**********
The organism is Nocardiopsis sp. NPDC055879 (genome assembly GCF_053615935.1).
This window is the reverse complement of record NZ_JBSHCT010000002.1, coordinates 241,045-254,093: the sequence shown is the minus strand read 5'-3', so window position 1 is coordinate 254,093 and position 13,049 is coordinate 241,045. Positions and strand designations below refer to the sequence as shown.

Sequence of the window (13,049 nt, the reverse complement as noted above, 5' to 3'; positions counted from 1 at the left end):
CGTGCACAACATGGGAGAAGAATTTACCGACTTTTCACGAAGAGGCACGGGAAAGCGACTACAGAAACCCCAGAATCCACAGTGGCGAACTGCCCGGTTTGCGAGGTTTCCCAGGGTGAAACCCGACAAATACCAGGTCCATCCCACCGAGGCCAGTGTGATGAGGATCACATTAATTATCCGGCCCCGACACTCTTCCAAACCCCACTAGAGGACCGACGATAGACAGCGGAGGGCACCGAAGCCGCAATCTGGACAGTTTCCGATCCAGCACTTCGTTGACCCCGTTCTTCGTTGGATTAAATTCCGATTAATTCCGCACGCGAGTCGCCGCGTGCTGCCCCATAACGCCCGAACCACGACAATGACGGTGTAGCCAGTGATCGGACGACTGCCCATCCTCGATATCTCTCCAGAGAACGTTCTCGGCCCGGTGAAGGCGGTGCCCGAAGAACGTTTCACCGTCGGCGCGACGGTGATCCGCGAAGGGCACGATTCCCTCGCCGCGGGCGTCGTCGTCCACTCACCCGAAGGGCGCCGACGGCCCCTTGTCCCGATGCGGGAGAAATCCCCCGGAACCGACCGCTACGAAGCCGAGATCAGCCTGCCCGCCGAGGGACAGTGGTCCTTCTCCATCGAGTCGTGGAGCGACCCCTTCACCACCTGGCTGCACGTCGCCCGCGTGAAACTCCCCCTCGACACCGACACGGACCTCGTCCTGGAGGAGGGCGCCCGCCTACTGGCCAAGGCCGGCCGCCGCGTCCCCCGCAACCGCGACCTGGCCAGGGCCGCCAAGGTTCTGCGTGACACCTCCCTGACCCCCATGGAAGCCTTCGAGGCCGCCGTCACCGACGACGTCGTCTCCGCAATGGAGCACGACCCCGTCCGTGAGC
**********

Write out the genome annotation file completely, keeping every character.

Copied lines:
The organism is Nocardiopsis sp. NPDC055879 (genome assembly GCF_053615935.1).
This window is the reverse complement of record NZ_JBSHCT010000002.1, coordinates 241,045-254,093: the sequence shown is the minus strand read 5'-3', so window position 1 is coordinate 254,093 and position 13,049 is coordinate 241,045. Positions and strand designations below refer to the sequence as shown.

Sequence of the window (13,049 nt, the reverse complement as noted above, 5' to 3'; positions counted from 1 at the left end):
CGTGCACAACATGGGAGAAGAATTTACCGACTTTTCACGAAGAGGCACGGGAAAGCGACTACAGAAACCCCAGAATCCACAGTGGCGAACTGCCCGGTTTGCGAGGTTTCCCAGGGTGAAACCCGACAAATACCAGGTCCATCCCACCGAGGCCAGTGTGATGAGGATCACATTAATTATCCGGCCCCGACACTCTTCCAAACCCCACTAGAGGACCGACGATAGACAGCGGAGGGCACCGAAGCCGCAATCTGGACAGTTTCCGATCCAGCACTTCGTTGACCCCGTTCTTCGTTGGATTAAATTCCGATTAATTCCGCACGCGAGTCGCCGCGTGCTGCCCCATAACGCCCGAACCACGACAATGACGGTGTAGCCAGTGATCGGACGACTGCCCATCCTCGATATCTCTCCAGAGAACGTTCTCGGCCCGGTGAAGGCGGTGCCCGAAGAACGTTTCACCGTCGGCGCGACGGTGATCCGCGAAGGGCACGATTCCCTCGCCGCGGGCGTCGTCGTCCACTCACCCGAAGGGCGCCGACGGCCCCTTGTCCCGATGCGGGAGAAATCCCCCGGAACCGACCGCTACGAAGCCGAGATCAGCCTGCCCGCCGAGGGACAGTGGTCCTTCTCCATCGAGTCGTGGAGCGACCCCTTCACCACCTGGCTGCACGTCGCCCGCGTGAAACTCCCCCTCGACACCGACACGGACCTCGTCCTGGAGGAGGGCGCCCGCCTACTGGCCAAGGCCGGCCGCCGCGTCCCCCGCAACCGCGACCTGGCCAGGGCCGCCAAGGTTCTGCGTGACACCTCCCTGACCCCCATGGAAGCCTTCGAGGCCGCCGTCACCGACGACGTCGTCTCCGCAATGGAGCACGACCCCGTCCGTGAGC